Profile Details
Samuel Jones
PhD Research
Biodiversity and Ecology

Exploring the roles and consequences of physiological tolerance and interspecific aggression in avian species replacement in tropical mountains.

Species turnovers in tropical mountains, where highly related species ‘replace’ one another with increasing altitude and often do not co-occur, have been widely documented in many taxa, and particularly birds. Traditional theory predicted that these patterns have developed as a result of tolerance to elevation-specific local climates, while more recent experimental work has shown that aggression between replacement species (interspecific aggression) likely plays a role in controlling their distributions. Not all species are equally aggressive to one another, however, with some species exhibiting behavioural dominance over their higher or lower elevation counterpart. Studying the elevational species turnovers particularly in Nightingale-thrushes (Catharus sp.) in different mountain scenarios in Central America, my research aims to better understand the physiological basis of this turnover and the subsequent behavioural consequences both between and within species.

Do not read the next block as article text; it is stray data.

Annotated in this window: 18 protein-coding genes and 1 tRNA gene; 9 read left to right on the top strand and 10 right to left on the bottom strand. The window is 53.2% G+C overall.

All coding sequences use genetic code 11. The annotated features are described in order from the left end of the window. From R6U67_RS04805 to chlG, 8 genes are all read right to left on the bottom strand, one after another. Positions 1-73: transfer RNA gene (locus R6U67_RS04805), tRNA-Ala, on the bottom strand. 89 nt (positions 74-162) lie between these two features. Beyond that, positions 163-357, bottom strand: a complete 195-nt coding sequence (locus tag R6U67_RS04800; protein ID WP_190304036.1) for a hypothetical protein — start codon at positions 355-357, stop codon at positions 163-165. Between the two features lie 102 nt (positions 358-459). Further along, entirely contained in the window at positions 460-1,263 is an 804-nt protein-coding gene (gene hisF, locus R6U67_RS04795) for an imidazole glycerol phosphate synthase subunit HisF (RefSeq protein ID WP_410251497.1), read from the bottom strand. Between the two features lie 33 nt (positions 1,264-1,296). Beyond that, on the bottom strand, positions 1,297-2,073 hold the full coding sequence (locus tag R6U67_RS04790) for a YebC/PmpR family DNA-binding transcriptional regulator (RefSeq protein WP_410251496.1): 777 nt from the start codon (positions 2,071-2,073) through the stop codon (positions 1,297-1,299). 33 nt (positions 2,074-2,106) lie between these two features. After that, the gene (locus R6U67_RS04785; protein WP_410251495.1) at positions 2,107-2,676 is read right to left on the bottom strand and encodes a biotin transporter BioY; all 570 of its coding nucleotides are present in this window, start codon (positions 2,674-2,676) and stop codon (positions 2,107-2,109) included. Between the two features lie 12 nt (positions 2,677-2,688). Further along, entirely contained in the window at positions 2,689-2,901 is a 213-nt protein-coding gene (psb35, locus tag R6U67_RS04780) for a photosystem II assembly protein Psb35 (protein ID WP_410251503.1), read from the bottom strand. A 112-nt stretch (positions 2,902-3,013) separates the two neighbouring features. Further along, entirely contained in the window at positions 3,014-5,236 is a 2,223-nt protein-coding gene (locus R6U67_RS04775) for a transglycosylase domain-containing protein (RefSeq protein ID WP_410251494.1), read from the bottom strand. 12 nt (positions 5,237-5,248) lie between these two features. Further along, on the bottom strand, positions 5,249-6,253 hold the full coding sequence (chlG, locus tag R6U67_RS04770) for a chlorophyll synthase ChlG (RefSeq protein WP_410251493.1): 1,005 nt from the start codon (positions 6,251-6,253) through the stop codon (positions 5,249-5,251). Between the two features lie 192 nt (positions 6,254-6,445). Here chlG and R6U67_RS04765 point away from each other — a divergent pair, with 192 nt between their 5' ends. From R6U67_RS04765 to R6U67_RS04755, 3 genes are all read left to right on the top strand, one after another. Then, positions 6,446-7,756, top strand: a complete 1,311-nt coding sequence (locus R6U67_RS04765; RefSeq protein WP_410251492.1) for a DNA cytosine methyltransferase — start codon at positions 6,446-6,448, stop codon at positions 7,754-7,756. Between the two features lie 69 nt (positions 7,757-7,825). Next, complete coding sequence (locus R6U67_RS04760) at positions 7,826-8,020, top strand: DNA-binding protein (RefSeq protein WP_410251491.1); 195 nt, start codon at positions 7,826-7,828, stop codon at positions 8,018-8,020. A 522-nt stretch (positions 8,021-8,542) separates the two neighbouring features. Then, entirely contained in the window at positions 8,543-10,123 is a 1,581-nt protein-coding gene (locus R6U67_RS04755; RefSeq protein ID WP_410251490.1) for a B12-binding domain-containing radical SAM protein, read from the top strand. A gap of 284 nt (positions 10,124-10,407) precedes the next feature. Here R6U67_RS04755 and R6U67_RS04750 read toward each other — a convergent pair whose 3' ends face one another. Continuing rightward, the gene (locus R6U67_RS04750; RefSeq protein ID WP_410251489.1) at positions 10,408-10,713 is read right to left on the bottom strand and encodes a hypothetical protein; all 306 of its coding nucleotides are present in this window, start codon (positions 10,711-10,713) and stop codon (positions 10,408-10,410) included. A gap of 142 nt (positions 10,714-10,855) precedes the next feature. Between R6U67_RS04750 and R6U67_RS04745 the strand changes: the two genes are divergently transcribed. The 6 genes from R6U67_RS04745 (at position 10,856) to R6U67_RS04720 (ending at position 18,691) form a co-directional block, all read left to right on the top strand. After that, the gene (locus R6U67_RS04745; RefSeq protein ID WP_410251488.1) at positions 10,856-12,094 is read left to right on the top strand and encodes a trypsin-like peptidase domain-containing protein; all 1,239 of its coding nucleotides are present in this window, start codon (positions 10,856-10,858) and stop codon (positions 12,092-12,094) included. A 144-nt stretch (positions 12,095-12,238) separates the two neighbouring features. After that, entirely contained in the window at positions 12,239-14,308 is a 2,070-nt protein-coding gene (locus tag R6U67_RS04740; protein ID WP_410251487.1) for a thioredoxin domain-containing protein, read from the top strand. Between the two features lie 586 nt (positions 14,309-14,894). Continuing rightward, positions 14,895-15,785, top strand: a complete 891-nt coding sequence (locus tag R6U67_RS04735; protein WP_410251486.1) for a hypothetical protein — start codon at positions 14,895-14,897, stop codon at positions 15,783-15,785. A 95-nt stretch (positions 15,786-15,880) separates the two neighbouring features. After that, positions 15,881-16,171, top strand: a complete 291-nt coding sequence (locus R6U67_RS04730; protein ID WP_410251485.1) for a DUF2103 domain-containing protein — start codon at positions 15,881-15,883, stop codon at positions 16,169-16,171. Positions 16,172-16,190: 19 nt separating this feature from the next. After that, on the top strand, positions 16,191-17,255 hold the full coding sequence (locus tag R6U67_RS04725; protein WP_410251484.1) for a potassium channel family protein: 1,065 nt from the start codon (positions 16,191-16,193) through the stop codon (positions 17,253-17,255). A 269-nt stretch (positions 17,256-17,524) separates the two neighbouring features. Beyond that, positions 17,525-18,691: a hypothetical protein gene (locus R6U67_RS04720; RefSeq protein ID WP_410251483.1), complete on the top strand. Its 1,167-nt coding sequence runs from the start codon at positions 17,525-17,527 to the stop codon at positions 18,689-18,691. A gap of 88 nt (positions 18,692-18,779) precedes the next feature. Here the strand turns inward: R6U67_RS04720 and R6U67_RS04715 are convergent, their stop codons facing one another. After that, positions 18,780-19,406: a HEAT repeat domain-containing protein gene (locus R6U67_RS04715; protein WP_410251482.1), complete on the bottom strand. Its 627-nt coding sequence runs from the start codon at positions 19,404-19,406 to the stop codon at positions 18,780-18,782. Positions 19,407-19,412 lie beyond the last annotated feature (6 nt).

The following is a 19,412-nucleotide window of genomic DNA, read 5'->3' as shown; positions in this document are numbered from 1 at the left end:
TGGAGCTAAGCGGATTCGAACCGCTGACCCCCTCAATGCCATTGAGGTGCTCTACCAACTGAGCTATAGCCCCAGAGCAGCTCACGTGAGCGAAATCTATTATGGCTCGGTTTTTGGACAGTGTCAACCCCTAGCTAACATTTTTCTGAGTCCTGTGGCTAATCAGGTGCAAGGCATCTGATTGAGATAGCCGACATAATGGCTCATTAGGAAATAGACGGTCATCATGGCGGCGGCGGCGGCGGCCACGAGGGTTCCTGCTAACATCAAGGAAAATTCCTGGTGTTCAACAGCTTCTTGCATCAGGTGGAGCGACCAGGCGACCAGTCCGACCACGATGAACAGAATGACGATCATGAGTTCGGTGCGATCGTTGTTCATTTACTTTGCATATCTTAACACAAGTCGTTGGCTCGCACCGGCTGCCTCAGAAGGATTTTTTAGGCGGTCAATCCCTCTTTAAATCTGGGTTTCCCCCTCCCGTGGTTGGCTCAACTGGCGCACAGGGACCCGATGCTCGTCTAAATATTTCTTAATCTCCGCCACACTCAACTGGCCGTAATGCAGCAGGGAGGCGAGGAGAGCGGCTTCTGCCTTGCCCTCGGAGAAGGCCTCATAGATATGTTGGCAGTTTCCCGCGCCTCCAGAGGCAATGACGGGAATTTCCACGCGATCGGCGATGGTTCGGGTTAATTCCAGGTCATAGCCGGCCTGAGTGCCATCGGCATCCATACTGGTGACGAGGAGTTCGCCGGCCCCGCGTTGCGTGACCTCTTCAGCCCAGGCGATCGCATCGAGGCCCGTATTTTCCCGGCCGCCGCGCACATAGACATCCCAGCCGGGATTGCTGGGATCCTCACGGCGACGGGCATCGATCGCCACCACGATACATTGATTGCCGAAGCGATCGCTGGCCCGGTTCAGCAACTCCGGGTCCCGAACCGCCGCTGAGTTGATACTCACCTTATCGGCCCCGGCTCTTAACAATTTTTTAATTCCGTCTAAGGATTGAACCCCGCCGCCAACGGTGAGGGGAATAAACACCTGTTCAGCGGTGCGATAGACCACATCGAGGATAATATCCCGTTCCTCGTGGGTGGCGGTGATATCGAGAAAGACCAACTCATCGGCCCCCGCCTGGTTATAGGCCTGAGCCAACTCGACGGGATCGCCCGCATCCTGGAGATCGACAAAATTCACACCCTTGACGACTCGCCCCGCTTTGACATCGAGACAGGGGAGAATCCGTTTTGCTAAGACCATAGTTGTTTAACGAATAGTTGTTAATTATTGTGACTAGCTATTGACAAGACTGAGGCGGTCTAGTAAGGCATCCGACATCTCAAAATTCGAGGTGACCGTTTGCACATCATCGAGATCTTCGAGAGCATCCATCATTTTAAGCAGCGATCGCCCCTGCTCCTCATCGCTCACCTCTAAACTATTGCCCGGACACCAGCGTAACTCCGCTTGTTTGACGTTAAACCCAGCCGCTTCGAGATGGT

Steve Portugal
Robin Freeman
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